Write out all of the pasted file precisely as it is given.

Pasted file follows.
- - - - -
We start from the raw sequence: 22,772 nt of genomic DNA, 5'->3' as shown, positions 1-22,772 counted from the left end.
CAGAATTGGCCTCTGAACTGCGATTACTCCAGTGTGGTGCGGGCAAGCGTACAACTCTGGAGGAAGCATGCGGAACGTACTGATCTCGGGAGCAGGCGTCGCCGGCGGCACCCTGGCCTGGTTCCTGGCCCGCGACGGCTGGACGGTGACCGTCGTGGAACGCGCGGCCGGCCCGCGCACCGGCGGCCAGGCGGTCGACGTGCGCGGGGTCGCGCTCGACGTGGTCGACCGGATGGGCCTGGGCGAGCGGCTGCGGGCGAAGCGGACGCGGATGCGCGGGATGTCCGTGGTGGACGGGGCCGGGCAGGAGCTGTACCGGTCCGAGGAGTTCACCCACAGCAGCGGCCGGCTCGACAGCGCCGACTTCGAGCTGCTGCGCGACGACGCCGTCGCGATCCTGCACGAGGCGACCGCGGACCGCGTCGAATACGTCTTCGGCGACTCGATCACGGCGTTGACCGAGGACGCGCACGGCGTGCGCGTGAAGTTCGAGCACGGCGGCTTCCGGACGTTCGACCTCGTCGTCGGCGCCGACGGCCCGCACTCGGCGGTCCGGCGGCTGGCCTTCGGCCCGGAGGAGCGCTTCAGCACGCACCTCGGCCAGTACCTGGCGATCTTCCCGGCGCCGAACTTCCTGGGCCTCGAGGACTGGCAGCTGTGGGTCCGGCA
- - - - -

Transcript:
We start from the raw sequence: 22,772 nt of genomic DNA, 5'->3' as shown, positions 1-22,772 counted from the left end.
CAGAATTGGCCTCTGAACTGCGATTACTCCAGTGTGGTGCGGGCAAGCGTACAACTCTGGAGGAAGCATGCGGAACGTACTGATCTCGGGAGCAGGCGTCGCCGGCGGCACCCTGGCCTGGTTCCTGGCCCGCGACGGCTGGACGGTGACCGTCGTGGAACGCGCGGCCGGCCCGCGCACCGGCGGCCAGGCGGTCGACGTGCGCGGGGTCGCGCTCGACGTGGTCGACCGGATGGGCCTGGGCGAGCGGCTGCGGGCGAAGCGGACGCGGATGCGCGGGATGTCCGTGGTGGACGGGGCCGGGCAGGAGCTGTACCGGTCCGAGGAGTTCACCCACAGCAGCGGCCGGCTCGACAGCGCCGACTTCGAGCTGCTGCGCGACGACGCCGTCGCGATCCTGCACGAGGCGACCGCGGACCGCGTCGAATACGTCTTCGGCGACTCGATCACGGCGTTGACCGAGGACGCGCACGGCGTGCGCGTGAAGTTCGAGCACGGCGGCTTCCGGACGTTCGACCTCGTCGTCGGCGCCGACGGCCCGCACTCGGCGGTCCGGCGGCTGGCCTTCGGCCCGGAGGAGCGCTTCAGCACGCACCTCGGCCAGTACCTGGCGATCTTCCCGGCGCCGAACTTCCTGGGCCTCGAGGACTGGCAGCTGTGGGTCCGGCA